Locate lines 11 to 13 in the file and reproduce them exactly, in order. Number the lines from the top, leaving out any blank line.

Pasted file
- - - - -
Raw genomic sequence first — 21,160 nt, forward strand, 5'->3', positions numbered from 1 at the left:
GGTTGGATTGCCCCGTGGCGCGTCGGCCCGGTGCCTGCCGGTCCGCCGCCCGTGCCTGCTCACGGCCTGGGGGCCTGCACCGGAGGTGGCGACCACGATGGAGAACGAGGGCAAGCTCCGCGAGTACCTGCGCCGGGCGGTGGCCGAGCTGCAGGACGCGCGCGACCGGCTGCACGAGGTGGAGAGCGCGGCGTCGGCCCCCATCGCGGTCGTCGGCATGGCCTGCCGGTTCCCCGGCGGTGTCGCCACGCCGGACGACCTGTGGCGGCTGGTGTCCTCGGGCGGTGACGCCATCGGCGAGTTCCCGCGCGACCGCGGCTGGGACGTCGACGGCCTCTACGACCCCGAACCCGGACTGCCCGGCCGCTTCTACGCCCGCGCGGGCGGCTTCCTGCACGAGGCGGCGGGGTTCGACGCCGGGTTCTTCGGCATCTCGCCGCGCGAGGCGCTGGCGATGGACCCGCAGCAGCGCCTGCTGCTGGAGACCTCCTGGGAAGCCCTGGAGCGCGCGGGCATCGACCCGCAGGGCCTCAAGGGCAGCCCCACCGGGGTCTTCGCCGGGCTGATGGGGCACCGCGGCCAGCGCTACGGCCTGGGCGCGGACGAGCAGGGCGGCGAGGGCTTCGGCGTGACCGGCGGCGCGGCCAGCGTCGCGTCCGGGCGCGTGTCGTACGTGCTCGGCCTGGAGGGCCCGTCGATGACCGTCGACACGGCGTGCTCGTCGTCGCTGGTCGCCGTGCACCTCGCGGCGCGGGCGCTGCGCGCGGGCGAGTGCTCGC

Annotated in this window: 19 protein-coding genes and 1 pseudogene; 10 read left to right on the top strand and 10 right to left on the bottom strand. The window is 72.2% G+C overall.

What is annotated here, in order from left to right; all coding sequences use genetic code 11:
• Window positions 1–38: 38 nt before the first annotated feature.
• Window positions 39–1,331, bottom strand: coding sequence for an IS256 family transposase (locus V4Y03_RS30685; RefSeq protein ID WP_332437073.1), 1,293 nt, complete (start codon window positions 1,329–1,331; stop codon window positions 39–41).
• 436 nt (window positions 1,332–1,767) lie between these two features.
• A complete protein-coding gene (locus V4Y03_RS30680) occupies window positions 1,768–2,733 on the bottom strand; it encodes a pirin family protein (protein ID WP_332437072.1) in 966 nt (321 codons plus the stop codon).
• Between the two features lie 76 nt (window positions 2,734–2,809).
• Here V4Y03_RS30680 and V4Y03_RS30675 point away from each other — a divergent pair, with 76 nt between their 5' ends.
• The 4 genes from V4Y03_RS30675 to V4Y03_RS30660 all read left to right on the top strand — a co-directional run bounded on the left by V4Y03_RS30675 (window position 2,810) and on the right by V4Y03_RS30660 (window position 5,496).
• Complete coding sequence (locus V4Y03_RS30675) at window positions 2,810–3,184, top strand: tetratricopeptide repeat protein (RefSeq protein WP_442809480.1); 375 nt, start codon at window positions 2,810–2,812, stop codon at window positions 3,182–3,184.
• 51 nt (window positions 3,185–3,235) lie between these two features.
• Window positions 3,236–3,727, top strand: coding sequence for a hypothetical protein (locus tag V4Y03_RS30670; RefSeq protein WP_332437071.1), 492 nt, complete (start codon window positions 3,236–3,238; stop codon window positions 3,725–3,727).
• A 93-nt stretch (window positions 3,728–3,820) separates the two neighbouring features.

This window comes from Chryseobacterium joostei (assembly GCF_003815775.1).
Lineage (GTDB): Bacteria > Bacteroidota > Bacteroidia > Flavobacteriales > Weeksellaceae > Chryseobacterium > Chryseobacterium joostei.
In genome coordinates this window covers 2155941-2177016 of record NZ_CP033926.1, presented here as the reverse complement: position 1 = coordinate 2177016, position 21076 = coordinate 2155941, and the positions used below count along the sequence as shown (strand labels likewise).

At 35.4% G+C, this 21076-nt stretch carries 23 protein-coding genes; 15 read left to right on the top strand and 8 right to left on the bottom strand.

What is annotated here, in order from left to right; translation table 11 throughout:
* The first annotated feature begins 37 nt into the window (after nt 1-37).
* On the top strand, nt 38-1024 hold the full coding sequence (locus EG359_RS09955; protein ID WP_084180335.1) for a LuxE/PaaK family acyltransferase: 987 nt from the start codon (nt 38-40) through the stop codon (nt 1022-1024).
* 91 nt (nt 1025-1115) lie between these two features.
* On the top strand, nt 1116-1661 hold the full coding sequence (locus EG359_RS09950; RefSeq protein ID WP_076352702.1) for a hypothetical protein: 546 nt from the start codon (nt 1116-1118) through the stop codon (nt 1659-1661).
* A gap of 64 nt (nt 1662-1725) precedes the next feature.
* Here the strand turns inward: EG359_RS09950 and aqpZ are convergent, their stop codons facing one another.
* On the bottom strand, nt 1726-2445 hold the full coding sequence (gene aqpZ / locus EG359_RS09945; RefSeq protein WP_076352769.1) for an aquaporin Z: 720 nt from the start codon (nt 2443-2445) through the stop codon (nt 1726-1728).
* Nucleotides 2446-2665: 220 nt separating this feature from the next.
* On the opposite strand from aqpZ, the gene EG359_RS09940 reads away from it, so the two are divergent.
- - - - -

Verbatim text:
• The 4 genes from V4Y03_RS30675 to V4Y03_RS30660 all read left to right on the top strand — a co-directional run bounded on the left by V4Y03_RS30675 (window position 2,810) and on the right by V4Y03_RS30660 (window position 5,496).
• Complete coding sequence (locus V4Y03_RS30675) at window positions 2,810–3,184, top strand: tetratricopeptide repeat protein (RefSeq protein WP_442809480.1); 375 nt, start codon at window positions 2,810–2,812, stop codon at window positions 3,182–3,184.
• 51 nt (window positions 3,185–3,235) lie between these two features.